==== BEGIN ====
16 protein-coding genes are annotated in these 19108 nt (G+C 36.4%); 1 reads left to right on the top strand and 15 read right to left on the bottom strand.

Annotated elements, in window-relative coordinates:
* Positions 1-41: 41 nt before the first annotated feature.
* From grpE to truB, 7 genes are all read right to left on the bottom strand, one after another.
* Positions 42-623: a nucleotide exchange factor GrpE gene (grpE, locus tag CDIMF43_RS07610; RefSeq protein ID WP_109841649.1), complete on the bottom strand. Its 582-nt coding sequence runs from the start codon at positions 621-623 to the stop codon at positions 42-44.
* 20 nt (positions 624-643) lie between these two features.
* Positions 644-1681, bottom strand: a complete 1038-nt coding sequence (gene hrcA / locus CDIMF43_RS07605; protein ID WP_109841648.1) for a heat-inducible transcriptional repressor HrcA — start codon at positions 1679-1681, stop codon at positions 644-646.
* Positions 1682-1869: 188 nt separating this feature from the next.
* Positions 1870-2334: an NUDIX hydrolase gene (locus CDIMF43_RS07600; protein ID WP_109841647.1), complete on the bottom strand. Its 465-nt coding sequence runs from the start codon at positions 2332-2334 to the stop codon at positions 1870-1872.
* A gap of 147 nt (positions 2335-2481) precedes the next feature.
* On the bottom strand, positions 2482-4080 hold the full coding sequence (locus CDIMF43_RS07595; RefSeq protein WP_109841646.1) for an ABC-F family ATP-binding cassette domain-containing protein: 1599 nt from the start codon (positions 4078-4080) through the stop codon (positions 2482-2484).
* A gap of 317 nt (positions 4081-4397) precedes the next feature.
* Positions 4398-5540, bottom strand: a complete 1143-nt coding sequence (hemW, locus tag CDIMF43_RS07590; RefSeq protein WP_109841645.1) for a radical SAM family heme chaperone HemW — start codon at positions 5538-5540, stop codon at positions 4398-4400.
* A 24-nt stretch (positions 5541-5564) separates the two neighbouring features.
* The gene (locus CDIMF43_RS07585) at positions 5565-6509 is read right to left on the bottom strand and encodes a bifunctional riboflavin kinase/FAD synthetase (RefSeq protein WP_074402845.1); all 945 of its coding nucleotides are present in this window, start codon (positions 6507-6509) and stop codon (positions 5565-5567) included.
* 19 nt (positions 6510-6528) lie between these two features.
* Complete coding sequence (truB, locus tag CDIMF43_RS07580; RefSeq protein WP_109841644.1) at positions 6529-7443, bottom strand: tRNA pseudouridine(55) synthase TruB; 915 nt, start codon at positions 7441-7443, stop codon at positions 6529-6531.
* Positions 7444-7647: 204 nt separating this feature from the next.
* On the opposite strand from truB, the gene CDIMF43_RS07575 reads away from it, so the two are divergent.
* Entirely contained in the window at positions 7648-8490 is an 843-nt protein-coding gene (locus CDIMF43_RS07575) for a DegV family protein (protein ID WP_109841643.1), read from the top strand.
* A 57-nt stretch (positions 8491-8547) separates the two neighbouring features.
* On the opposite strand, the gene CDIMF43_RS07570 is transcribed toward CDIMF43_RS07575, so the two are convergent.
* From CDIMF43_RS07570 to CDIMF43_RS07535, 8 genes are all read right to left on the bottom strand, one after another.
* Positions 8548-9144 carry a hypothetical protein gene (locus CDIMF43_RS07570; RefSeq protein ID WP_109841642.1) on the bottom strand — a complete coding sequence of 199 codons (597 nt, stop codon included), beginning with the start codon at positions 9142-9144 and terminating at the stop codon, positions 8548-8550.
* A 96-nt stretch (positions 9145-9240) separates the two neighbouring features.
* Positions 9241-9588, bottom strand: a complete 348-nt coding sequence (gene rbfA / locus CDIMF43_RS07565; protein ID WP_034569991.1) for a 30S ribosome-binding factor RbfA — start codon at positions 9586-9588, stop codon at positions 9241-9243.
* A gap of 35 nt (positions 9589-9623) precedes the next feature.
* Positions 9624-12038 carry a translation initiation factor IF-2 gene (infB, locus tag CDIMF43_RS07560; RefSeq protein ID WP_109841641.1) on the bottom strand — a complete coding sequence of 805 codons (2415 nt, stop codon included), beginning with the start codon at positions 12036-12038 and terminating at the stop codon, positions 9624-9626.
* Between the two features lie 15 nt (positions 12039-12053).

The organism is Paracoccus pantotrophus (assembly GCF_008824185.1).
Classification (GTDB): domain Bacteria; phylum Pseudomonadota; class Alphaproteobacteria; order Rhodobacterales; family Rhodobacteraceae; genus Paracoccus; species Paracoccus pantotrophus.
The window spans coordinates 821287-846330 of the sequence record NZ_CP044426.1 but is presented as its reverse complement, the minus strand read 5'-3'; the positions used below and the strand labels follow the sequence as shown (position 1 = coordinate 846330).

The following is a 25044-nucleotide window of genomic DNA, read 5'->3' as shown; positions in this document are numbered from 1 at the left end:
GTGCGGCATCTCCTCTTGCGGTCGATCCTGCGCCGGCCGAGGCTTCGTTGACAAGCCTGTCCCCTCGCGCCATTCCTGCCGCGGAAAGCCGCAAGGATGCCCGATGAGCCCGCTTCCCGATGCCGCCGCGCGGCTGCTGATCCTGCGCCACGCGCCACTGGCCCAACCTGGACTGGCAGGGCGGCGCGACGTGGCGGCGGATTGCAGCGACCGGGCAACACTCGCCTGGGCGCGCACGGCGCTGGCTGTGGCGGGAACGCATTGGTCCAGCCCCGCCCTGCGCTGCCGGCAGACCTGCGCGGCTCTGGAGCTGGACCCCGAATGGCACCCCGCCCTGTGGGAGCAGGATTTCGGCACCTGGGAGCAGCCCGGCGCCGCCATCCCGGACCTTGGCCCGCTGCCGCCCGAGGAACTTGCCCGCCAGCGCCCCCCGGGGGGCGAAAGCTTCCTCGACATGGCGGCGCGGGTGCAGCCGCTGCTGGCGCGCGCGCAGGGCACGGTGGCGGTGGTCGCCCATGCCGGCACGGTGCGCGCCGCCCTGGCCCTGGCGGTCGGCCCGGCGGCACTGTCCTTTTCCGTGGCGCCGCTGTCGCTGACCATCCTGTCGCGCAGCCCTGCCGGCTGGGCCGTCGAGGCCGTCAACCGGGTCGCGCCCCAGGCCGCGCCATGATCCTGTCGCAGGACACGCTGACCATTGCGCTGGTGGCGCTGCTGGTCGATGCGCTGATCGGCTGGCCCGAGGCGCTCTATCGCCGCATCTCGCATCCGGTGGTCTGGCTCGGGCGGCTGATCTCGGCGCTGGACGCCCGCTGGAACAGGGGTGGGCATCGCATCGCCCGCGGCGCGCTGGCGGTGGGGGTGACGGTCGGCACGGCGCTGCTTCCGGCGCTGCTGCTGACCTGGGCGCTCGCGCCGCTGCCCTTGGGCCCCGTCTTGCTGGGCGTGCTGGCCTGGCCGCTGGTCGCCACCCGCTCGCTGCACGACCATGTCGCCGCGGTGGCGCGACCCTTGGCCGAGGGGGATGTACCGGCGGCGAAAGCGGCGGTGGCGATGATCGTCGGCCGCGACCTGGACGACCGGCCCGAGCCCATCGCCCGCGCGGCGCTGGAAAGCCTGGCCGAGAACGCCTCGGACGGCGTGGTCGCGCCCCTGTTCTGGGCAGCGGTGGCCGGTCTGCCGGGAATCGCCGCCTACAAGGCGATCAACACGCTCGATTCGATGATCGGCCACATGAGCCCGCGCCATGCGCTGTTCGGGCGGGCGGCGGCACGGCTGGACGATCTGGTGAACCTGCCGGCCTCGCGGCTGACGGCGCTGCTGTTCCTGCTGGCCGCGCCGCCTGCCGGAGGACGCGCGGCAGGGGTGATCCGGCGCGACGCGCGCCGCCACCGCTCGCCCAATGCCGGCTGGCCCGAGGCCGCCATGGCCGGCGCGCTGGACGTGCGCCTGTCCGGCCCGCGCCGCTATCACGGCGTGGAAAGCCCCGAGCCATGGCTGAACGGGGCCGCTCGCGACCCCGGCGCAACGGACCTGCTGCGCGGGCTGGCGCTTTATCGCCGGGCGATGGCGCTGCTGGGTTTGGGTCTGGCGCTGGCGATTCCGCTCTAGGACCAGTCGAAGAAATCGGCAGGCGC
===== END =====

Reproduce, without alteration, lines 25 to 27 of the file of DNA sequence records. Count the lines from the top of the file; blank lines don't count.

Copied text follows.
* A 96-nt stretch (positions 9145-9240) separates the two neighbouring features.
* Positions 9241-9588, bottom strand: a complete 348-nt coding sequence (gene rbfA / locus CDIMF43_RS07565; protein ID WP_034569991.1) for a 30S ribosome-binding factor RbfA — start codon at positions 9586-9588, stop codon at positions 9241-9243.
* A gap of 35 nt (positions 9589-9623) precedes the next feature.